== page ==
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In the United States Court of Appeals For the Seventh Circuit ____________________ No. 16 4072 CAUDILL SEED & WAREHOUSE CO., INC., Plaintiff Appellee, v. MARK D. ROSE, Defendant, and MMR FARMS LLC, Third Party Appellant. ____________________ Appeal from the United States District Court for the Southern District of Indiana, New Albany Division. No. 4:15 cv 00004 TWP TAB — Tanya Walton Pratt, Judge. ____________________ ARGUED APRIL 10, 2017 — DECIDED AUGUST 18, 2017 ____________________ Before EASTERBROOK, ROVNER, and SYKES, Circuit Judges. EASTERBROOK, Circuit Judge. Between 2007 and 2009 Rose Seeding & Sodding, Inc., bought more than $120,000 of products on credit from Caudill Seed & Warehouse Co.; Mark Rose, the principal owner and manager of Rose Seed 2 No. 16 4072 ing, personally guaranteed the debt. Neither Rose Seeding nor Rose paid any of the debt, and after cutting off deliveries Caudill Seed filed suit. While the litigation proceeded, Rose set out to become judgment proof. By the time a district court ruled for Caudill Seed, see Caudill Seed & Warehouse Co. v. Rose Seeding & Sodding, Inc., 764 F. Supp. 2d 1022 (S.D. Ind. 2010), Rose had given 440 acres of land to MMR Farms LLC, owned by his son Matt. This was a classic fraudulent con veyance: a transfer for inadequate consideration (none) while unable to pay one’s debts. Rose followed up by filing for bankruptcy in 2011, having paid not one penny of Cau dill Seed’s judgment (then over $150,000, including contrac tual attorneys’ fees, and growing at 8% interest). Caudill Seed began an adversary proceeding in Rose’s bankruptcy and asked the judge to pull the 440 acres into the estate under 11 U.S.C. §548. The bankruptcy trustee made a similar request, which was settled for a payment of $100,000. The bankruptcy judge approved that settlement over Caudill Seed’s objection. Caudill Seed then asked the judge to deny Rose a discharge. Section 727(a)(2) of the Bankruptcy Code provides that a debtor who transferred property, during the year before bankruptcy began, with the intent to defeat a creditor’s recovery, is not entitled to a discharge. The bankruptcy judge granted Caudill Seed’s motion, and that decision led to a second settlement. To get a dis charge, Rose reaffirmed his debt to Caudill Seed. He prom ised to pay it $100,000, starting with an immediate $15,000. The agreement adds that failure to pay the full $100,000 enti tles Caudill Seed to a judgment for $300,000 (less anything paid toward the $100,000). This reaffirmation agreement led No. 16 4072 3 the bankruptcy judge to discharge Rose’s remaining debts, other than the debt under the new agreement. Rose paid the first installment of $15,000 but nothing more. Caudill Seed might have asked the bankruptcy judge to rescind the discharge on the ground that Rose was still attempting to bilk his creditors. Instead, however, Caudill Seed filed a new suit (under the diversity jurisdiction) based on the reaffirmation agreement. Rose ignored that suit, and a default judgment for $285,000 was entered. Predictably, Rose failed to pay. It’s not that he paid what he could but was un able to satisfy the judgment; it is that he thumbed his nose at Caudill Seed and the federal court, paying nothing at all. Next Caudill Seed commenced supplemental collection proceedings. These depend on state law, see Fed. R. Civ. P. 69(a)(1), and Caudill Seed contended that, under Indiana law, it is entitled to execute on the land that had been fraud ulently conveyed to MMR Farms. That got Rose’s attention, and MMR’s too. They do not deny that the transfer was a fraudulent conveyance, but they insist that the settlement of the Trustee’s claim in the bankruptcy precludes any further action to collect Rose’s debts from the value of the 440 acres. Rose and MMR maintained that the settlement establishes a kind of issue preclusion that blocks recovery. The district court rejected that argument, observing that issue preclusion depends on an actual decision, by a judge, that is necessary to the earlier litigation. 2016 U.S. Dist. LEXIS 153204 (S.D. Ind. Nov. 4, 2016). MMR has appealed; Rose has not. (Matt Rose also purports to appeal, but he was not a party in the district court.) 4 No. 16 4072 We agree with the district court’s conclusion. As the American Law Institute puts it: “When an issue of fact or law is actually litigated and determined by a valid and final judgment, and the determination is essential to the judg ment, the determination is conclusive in a subsequent action between the parties, whether on the same or a different claim.” Restatement (Second) of Judgments §27 (1982) (blacklet ter text). Whether the transfer of the 440 acres was a fraudu lent conveyance was not actually litigated and decided in the bankruptcy. Instead the Trustee’s claim was settled. There was no judicial decision other than one approving the set tlement—which the judge did on the ground that creditors were $100,000 to the good. The decision to approve the set tlement does not resolve the question whether a fraudulent conveyance occurred. The closest the bankruptcy court came to resolving the subject was the decision in Caudill Seed’s fa vor denying Rose a discharge under §727(a)(2). A litigant who invokes a settlement is not relying on is sue preclusion. The appropriate legal defense is release. When approving the settlement, the bankruptcy judge twice used the word “release”; it follows from this, MMR main tains, that any fraudulent conveyance action has been re leased by the Trustee—and as the Trustee represented all of the bankruptcy estate’s creditors, the release would bind Caudill Seed. That’s possible, of course, but it sure would help to see the document to learn what, exactly, was re leased. Yet MMR did not quote the release or include it in the appellate record. We did a little digging and found the bankruptcy judge’s order approving the settlement. This order indeed refers to a release—a release by Rose and MMR Farms of “any claims No. 16 4072 5 that he/she/it may have against the Bankruptcy Estate.” We did not find the release itself, but if the bankruptcy judge’s description is correct then Rose and MMR Farms remain ex posed to an order undoing the fraudulent conveyance, just as the district court held. At oral argument the bench asked counsel for MMR whether it is the recipient, rather than the giver, of a release. Counsel was unable to point to any document in the record that releases MMR from a fraudulent conveyance action; in deed, counsel conceded that the trustee had not released MMR. Four days later, however, counsel sent the court a let ter stating that this concession is incorrect and that “after re viewing the file” he discovered a mutual release dated De cember 2012 in which the Trustee releases Rose and MMR from all known and unknown claims arising out of or relat ed to the fraudulent conveyance action. Counsel did not submit a copy of the release with the let ter but offered to provide it on request. The proper next step would have been to ask the district court to add this docu ment to the record and transmit it to the court of appeals. That was not done. The asserted release still is not in the rec ord. But it would not have mattered if counsel had added the document to the record or sent it directly to us. Release is an affirmative defense. Fed. R. Civ. P. 8(c)(1). Affirmative defenses must be raised in a party’s responsive pleading. Rose and MMR did not present the defense of re lease to the district court in this enforcement proceeding; their only defense was issue preclusion. So a potential de fense of release was forfeited before the proceedings reached this court. Rose and MMR, who concocted a fraudulent transfer, tried to stiff Rose’s creditors, played games with the 6 No. 16 4072 bankruptcy court in order to get a discharge without keep ing the promise on which the discharge depended, and then thumbed their noses at the proceeding to enforce the reaf firmation agreement, have run out of chances. AFFIRMED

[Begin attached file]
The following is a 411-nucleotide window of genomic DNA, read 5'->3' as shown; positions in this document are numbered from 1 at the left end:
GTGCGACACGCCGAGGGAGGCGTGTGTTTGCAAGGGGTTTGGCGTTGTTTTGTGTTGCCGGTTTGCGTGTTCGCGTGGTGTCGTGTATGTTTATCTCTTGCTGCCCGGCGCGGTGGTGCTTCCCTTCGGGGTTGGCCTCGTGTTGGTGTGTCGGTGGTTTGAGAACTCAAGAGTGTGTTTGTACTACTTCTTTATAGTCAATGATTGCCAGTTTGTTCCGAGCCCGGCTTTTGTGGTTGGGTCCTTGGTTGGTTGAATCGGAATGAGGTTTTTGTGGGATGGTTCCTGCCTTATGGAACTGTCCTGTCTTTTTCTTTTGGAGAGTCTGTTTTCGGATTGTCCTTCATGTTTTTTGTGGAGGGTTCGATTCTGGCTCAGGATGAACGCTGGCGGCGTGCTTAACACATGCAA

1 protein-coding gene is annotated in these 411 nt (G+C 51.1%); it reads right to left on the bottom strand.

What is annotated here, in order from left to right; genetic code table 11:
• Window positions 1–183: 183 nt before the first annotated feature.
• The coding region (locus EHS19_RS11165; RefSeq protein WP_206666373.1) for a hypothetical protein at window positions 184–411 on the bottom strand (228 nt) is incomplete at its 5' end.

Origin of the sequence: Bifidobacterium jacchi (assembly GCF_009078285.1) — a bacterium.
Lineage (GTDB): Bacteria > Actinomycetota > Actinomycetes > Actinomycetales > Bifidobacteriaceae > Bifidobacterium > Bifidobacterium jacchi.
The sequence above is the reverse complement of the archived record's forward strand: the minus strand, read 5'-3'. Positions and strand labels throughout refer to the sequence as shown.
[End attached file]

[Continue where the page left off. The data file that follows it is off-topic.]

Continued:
Primary Holding

Where bankruptcy trustee's claim of fraudulent conveyance was settled without a judicial determination of whether the transfer was fraudulent, a creditor is not precluded from later alleging that the conveyance was fraudulent.